Freddie Mac, the second largest US mortgage finance company, said on Monday that it would need an additional $1.8bn from the US Treasury Department, as souring home loans continue to saddle it with losses. The company said it lost $6bn, or $1.85 a share, in the second quarter. That marked a sharp increase from the same period a year ago, when it lost $840m, but was improved from the first three months of the year.
Charles Hadelman, Freddie chief executive said, that the company “continues to support the still-fragile housing market by providing America’s families with access to affordable home financing and foreclosure alternatives” but that the market still faces real challenges.
Fannie Mae and Freddie Mac, the large mortgage finance companies that have been hit by souring home loans, will delist their shares from the New York Stock Exchange for failing to meet minimum price guidelines.
Fannie and Freddie were taken over by the government in 2008 amid a collapse in home prices and are now 80 per cent owned by US taxpayers. Large shareholders include Vanguard, Blackrock and California’s state pension fund. The companies’ stock will instead trade on the over-the-counter market, known as the pink sheets.
As the US Treasury releases data on major foreign debt holders, the Council for Geoeconomic Studies has a cautionary tale on the foreign ownership of debt. Hank Paulson apparently claims Russian officials approached the Chinese in the summer of 2008 suggesting both countries sell off large amounts of debt issued by Fannie and Freddie. The Chinese apparently declined (see chart).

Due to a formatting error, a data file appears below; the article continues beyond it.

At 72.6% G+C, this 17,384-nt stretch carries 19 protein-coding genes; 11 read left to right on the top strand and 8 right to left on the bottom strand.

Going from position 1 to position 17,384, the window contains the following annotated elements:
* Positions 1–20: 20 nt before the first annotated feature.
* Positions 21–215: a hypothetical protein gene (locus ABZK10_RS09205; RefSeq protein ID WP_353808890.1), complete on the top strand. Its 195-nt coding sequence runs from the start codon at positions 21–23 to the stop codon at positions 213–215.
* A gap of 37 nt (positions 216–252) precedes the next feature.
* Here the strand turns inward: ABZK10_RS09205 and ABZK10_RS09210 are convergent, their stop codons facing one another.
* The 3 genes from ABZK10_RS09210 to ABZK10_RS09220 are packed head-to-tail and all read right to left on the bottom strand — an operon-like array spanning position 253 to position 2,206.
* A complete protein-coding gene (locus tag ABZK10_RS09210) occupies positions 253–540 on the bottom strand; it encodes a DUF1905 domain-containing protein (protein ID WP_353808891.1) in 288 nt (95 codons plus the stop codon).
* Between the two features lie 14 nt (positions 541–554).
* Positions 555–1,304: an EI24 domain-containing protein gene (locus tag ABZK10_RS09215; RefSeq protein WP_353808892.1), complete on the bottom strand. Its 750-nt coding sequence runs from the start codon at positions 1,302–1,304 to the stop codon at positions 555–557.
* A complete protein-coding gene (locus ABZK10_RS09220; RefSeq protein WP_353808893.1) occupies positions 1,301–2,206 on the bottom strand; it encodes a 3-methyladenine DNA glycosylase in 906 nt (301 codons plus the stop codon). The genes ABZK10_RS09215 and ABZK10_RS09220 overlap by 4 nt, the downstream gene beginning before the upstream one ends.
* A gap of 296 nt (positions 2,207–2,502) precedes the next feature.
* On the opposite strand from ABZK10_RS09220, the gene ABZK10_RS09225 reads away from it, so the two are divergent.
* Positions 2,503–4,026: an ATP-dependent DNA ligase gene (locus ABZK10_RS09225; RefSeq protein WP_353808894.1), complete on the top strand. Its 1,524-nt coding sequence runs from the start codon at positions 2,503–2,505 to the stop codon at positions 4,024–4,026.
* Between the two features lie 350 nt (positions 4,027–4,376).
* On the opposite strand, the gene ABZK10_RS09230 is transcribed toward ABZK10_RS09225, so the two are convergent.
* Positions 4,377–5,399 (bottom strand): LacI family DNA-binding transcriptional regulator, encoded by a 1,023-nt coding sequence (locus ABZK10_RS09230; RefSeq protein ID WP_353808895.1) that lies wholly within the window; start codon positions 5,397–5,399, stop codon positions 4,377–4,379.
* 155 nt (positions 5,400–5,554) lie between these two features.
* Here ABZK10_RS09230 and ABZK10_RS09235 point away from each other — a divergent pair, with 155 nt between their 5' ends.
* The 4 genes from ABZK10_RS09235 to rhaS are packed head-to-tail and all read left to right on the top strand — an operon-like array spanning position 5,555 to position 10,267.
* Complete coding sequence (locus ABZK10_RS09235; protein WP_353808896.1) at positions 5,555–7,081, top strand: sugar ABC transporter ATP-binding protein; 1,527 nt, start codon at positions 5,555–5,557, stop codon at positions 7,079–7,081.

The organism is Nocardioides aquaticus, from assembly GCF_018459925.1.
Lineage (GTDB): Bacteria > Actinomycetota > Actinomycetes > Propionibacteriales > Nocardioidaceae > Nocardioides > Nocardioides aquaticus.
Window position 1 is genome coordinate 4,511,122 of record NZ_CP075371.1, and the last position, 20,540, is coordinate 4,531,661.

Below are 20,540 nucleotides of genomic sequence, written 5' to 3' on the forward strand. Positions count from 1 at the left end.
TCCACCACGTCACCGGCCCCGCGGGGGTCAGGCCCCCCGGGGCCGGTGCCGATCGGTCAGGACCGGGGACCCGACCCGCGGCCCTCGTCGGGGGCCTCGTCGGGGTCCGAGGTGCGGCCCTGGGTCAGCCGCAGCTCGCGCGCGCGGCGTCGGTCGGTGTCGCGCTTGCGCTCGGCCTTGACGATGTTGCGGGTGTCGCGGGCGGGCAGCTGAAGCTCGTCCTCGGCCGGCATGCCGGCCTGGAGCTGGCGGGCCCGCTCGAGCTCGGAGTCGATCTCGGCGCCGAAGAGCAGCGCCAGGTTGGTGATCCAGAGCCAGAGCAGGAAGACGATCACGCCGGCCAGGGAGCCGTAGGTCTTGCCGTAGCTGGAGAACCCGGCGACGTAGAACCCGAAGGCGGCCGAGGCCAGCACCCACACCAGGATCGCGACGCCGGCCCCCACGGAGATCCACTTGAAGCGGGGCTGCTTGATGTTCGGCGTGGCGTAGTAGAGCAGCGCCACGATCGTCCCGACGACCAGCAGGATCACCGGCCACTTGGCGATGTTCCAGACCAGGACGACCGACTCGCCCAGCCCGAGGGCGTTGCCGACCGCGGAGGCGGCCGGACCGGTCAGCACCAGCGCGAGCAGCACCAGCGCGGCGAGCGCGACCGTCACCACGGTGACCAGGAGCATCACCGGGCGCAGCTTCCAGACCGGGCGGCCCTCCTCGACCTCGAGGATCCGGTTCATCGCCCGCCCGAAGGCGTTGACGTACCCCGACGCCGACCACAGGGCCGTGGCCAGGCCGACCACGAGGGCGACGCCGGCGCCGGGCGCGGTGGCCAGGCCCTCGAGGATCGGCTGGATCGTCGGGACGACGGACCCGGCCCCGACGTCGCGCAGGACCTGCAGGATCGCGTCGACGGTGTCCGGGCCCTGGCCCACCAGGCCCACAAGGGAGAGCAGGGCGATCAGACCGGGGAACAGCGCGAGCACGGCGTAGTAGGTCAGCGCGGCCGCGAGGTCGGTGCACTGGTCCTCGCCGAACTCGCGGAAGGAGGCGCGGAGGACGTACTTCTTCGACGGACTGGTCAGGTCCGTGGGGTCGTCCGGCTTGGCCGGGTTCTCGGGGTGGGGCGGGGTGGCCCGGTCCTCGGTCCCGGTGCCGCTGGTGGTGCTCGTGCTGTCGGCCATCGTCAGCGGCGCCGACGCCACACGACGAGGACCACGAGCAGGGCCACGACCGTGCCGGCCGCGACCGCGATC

CGS warns on the dangers of relying on foreign banks to buy one’s debt. In addition to food security and energy security, should we now fret about debt? Maybe the Japanese have the right idea, encouraging their menfolk to buy bonds….
Following Tim Geithner’s testimony on Tuesday, George Soros writes:
The business model of Fannie Mae and Freddie Mac is fundamentally unsound. These public-private partnerships were supposed to serve the public interest and the interest of shareholders. But this was never properly defined and reconciled…
Reuters has an interesting piece on critics of the Obama administration’s Christmas Eve plan to extend unlimited credit lines to Fannie and Freddie. Critics, including Dennis Kucinich, the Ohio Democrat who is perhaps the most liberal member of the House, called the move a “backdoor Tarp”.
With no limit on the credit line, Fannie and Freddie would be free to buy toxic assets from banks, clearing their books and leaving US taxpayers with the bill, critics argue.
“Investors view this as shockingly bad news”: one assessment of Dubai’s request for a freeze on all financing to Dubai World, the government’s heavily indebted flagship holding company. The requested freeze would last till May 30, and would cover DW’s troubled property unit Nakheel, which is due to pay back $4bn on an Islamic bond on December 14. Dubai sovereign CDS spreads rose 130bps from an overnight level of 318 and LSE shares fell – the exchange has a 20 per cent stake in Borse Dubai.
Meanwhile the “gold up, dollar down” trends continue. Sri Lanka has bought 10 tonnes of gold from the IMF
The Fed wants a clean break from the mortgage-backed security market. It will complete its current purchase programme. But then it wants to stop completely, writes Krishna Guha